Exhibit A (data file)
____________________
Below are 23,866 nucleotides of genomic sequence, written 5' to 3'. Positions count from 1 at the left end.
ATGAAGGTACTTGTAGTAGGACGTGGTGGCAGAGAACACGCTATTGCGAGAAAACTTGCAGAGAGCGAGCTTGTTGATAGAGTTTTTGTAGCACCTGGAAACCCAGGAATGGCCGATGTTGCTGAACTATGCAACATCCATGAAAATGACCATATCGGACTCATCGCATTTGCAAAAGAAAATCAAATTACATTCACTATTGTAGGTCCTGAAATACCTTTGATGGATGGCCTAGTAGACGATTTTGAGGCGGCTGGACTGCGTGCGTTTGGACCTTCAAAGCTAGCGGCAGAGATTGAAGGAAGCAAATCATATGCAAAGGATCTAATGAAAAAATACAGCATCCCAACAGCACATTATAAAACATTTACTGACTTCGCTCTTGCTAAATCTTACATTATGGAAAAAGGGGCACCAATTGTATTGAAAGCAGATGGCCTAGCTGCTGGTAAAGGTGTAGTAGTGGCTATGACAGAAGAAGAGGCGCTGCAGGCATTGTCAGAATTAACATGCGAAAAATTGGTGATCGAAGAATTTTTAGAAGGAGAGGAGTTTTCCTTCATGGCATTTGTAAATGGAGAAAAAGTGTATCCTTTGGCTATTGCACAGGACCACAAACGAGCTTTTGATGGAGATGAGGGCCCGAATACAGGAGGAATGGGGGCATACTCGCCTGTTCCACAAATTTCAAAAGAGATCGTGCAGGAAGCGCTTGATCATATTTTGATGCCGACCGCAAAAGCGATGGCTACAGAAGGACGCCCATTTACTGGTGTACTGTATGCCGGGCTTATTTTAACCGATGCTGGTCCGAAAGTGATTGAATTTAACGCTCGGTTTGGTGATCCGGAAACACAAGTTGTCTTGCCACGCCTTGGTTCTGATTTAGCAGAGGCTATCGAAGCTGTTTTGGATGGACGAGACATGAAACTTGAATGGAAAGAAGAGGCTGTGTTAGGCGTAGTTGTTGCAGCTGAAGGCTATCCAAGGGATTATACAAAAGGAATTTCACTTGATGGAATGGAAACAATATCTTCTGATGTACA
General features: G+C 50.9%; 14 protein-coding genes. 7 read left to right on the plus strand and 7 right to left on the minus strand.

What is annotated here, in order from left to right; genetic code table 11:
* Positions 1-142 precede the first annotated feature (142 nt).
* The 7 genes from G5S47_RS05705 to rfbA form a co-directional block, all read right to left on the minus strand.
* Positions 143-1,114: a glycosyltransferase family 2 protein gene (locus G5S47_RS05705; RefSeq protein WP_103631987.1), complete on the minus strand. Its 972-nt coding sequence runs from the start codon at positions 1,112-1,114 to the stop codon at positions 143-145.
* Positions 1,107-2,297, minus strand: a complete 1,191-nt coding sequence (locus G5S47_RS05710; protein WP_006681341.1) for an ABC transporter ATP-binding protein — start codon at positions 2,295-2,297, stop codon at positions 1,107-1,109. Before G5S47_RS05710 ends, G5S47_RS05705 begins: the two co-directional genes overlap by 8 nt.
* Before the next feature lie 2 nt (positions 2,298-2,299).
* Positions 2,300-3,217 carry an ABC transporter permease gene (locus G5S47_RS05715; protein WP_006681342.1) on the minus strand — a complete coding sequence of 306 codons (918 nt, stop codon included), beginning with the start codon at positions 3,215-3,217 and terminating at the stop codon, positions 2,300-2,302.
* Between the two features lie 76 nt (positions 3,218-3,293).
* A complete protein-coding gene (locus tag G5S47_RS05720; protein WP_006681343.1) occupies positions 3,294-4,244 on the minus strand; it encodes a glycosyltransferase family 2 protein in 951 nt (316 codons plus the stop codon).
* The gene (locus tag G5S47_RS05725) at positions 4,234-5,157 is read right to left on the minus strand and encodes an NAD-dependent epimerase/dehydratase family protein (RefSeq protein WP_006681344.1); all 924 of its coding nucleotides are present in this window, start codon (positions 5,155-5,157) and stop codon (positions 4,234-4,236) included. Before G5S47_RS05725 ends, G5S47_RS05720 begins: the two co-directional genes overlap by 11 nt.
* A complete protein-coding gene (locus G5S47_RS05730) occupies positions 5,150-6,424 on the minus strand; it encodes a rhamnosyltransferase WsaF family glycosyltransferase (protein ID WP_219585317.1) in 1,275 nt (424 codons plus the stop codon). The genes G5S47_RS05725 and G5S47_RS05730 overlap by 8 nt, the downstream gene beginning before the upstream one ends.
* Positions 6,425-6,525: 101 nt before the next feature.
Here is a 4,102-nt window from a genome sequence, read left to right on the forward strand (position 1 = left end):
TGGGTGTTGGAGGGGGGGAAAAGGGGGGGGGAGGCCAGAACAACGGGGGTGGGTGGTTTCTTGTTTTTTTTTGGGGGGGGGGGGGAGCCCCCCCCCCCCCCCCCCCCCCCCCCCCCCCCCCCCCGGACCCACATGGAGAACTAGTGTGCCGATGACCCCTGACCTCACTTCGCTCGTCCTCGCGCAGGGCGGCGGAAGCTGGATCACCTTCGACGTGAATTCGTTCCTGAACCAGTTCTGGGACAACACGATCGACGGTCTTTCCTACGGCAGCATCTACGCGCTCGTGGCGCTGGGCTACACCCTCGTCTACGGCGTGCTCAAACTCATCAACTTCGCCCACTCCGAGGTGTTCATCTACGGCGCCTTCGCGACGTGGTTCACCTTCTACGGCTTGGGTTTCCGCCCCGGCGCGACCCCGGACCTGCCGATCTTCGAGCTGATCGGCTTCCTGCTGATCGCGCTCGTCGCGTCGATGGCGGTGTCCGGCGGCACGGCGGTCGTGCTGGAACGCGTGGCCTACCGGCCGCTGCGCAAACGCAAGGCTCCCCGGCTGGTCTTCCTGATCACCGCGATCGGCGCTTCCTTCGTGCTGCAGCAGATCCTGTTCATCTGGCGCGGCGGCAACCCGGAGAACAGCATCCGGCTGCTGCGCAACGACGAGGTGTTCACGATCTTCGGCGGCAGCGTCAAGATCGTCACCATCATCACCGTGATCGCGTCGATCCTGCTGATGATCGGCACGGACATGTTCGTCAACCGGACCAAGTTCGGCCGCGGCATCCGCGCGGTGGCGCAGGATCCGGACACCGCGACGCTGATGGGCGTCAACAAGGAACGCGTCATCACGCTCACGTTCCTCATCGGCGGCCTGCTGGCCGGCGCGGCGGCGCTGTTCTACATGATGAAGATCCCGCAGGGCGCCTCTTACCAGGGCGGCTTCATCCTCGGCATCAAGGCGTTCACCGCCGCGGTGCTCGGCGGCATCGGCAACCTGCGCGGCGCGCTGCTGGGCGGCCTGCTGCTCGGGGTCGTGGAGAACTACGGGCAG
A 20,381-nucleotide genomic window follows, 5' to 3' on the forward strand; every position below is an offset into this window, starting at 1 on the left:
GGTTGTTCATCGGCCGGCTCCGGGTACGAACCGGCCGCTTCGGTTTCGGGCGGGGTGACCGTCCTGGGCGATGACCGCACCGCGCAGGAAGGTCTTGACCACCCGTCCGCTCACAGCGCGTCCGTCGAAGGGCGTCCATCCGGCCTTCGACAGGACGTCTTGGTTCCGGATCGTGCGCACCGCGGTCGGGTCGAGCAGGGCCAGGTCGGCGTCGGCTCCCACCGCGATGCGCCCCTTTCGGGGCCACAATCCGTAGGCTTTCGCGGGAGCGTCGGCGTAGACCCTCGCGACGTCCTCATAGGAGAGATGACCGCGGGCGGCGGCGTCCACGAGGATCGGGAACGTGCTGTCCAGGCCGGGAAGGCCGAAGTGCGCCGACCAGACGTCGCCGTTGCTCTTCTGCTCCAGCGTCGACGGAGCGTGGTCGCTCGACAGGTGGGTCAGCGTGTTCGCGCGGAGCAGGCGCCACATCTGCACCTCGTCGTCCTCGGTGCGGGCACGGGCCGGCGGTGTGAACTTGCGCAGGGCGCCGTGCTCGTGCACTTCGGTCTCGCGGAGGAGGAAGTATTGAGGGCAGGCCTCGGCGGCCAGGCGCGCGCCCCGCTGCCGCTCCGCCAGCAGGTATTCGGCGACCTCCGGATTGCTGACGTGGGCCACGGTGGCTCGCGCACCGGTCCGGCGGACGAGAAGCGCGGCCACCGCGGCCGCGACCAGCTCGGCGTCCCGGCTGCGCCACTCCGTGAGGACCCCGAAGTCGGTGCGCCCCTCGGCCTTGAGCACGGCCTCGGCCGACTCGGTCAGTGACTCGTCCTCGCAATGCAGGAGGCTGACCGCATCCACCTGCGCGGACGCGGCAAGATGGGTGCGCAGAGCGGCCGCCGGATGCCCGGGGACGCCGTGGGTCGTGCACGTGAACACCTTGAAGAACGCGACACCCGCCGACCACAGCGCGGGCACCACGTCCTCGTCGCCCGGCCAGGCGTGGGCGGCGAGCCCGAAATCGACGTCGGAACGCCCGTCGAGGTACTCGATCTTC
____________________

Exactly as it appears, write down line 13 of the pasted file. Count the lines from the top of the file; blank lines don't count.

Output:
* The gene (locus tag G5S47_RS05725) at positions 4,234-5,157 is read right to left on the minus strand and encodes an NAD-dependent epimerase/dehydratase family protein (RefSeq protein WP_006681344.1); all 924 of its coding nucleotides are present in this window, start codon (positions 5,155-5,157) and stop codon (positions 4,234-4,236) included. Before G5S47_RS05725 ends, G5S47_RS05720 begins: the two co-directional genes overlap by 11 nt.